Laurent scrambling for seat after late Alpine snub

Thomas Laurent says he is still working to find a drive in sportscar racing for 2021 after missing out on a drive with the Alpine FIA World Endurance Championship team.

Laurent scrambling for seat after late Alpine snub
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The French driver concedes that a return to the WEC, where he has raced since 2017, is now unlikely and says his primary focus is on securing a seat in the European Le Mans Series and the Le Mans 24 Hours.

Laurent was part of the Signatech Alpine squad in LMP2 for the 2019/20 WEC campaign, but was informed early last month that his services wouldn’t be required for the team’s step up to the top Hypercar division in 2021 with ex-Rebellion LMP1 machinery.

Nicolas Lapierre, Matthieu Vaxiviere and Andre Negrao were named as the three drivers for the solo Alpine A480-Gibson that will take on Toyota and Glickenhaus this season. 

"We are still in discussions with some teams, and nothing is confirmed, but it was important for me to say that I want to race in the WEC or the ELMS," Laurent told Motorsport.com.

"People say they are interested but they want me to bring a budget. As a professional driver since three years ago, I can’t bring any budget. That’s the main problem at the moment.

“The situation is really tough, also because I’m on the market really late. I was in a good position to be with Alpine for the LMP1 project, and unfortunately they had to extend the sponsorship and they wanted more money. 

“We thought it would have been possible, but at the start of January we got the call and we discovered that for this year it wasn’t possible.”

#36 Signatech Alpine Elf Alpine A470: Thomas Laurent, Andre Negrao, Pierre Ragues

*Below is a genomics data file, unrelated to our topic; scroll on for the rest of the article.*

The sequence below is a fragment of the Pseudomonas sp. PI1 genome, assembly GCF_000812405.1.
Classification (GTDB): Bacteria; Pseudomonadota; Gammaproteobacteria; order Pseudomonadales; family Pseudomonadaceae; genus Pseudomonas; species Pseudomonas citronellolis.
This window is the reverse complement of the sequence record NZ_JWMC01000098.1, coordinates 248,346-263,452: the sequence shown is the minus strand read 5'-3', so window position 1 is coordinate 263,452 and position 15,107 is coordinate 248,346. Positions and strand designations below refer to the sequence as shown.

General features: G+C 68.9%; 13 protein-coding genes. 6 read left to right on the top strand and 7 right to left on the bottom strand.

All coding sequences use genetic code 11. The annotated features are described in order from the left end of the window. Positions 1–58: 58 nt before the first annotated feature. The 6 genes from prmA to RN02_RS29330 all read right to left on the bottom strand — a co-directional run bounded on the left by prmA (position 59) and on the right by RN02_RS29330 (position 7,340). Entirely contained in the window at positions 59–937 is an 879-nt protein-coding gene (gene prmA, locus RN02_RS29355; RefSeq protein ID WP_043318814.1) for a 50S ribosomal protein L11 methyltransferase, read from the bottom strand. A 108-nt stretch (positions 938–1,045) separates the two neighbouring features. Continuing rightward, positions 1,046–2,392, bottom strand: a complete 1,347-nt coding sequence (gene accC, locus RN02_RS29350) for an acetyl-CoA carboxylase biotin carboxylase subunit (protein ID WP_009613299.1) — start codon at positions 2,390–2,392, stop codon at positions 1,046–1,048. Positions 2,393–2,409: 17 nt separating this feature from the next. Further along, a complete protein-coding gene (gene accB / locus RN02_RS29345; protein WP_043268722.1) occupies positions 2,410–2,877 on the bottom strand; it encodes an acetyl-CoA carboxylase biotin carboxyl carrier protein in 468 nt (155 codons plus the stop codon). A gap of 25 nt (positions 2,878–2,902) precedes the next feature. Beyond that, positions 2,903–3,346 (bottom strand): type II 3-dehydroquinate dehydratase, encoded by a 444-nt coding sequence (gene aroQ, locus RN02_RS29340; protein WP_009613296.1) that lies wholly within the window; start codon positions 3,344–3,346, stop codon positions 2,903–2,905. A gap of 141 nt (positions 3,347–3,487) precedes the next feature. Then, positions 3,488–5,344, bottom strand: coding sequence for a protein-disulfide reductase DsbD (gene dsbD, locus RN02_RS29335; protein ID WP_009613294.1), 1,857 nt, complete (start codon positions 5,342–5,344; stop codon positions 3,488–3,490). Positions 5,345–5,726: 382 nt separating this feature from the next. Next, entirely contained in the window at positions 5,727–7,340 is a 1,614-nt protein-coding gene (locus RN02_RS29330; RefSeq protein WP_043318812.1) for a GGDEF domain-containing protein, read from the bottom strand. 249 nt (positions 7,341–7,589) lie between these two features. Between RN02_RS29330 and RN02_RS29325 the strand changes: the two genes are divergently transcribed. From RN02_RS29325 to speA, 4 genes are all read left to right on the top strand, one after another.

#36 Signatech Alpine Elf Alpine A470: Thomas Laurent, Andre Negrao, Pierre Ragues

Photo by: JEP / Motorsport Images

Laurent has had an unusual career, eschewing junior single-seaters altogether and racing LMP3 machinery in the Asian Le Mans Series after being plucked from karting by the Jackie Chan DC Racing operation.

He made his WEC debut in 2017 for the Chinese-flagged team, then run by JOTA, in the LMP2 ranks and was part of the crew that finished second overall at Le Mans that year, alongside Ho-Pin Tung and Oliver Jarvis.

Laurent then made the step up to LMP1 with privateer squad Rebellion Racing for the 2018/19 superseason, taking another Le Mans podium in 2018, before dropping back down to the LMP2 ranks with Signatech Alpine for 2019/20.

The 22-year-old added: “We spoke about the LMP1 project [with Alpine] during Le Mans [in September], and I was really up for it. They were as well; they were happy to have me in the team. It’s a shame it didn’t happen, but it’s like that.”

Laurent said his current driver rating of gold made his life harder, as well as the current glut of professional drivers on the market following the end of the SMP Racing and Rebellion LMP1 programmes, as well as several GTE projects.

“Sometimes I wish I was a silver, because for the moment it’s better to be silver than a gold,” he said. “A lot of gold and platinum drivers don’t have any programmes [for 2021] yet, so I am not the only one in this position.

“The problem is are a lot of GT drivers are on the market and they want to drive prototypes. Maybe an ex-factory driver is more attractive on paper than a pure prototype driver.”

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Laurent was also engaged as Toyota’s LMP1 reserve driver during the 2019/20 season and had the chance to test the TS050 Hybrid in Bahrain in 2018.

He explained that he decided to end the relationship last year when it became clear that there was no immediate prospect of a promotion to a race drive.

“It ended for many reasons, mainly because I wasn’t able to be in LMP1 as a race driver,” said Laurent. “And with the LMDh and hypercar stuff coming, I didn’t know where my place was and I was scared to get stuck as a reserve driver for too long. 

“But I really enjoyed being part of the team, I learned a lot with them. And who knows, maybe I can race with them in the future.”

Additionally, Laurent revealed he held talks with Peugeot about a potential drive for the 2022 WEC season, but ultimately was not among the six drivers selected.

“I had some contact with them, we had a phone call and a video call as well,” he said. “But it’s a bit too early for me to work together with them. We had a good discussion, I know where I have to work [on myself]. 

“As with Toyota, we stay in touch and we’ll see which other manufacturers are coming next for LMDh for 2023.”

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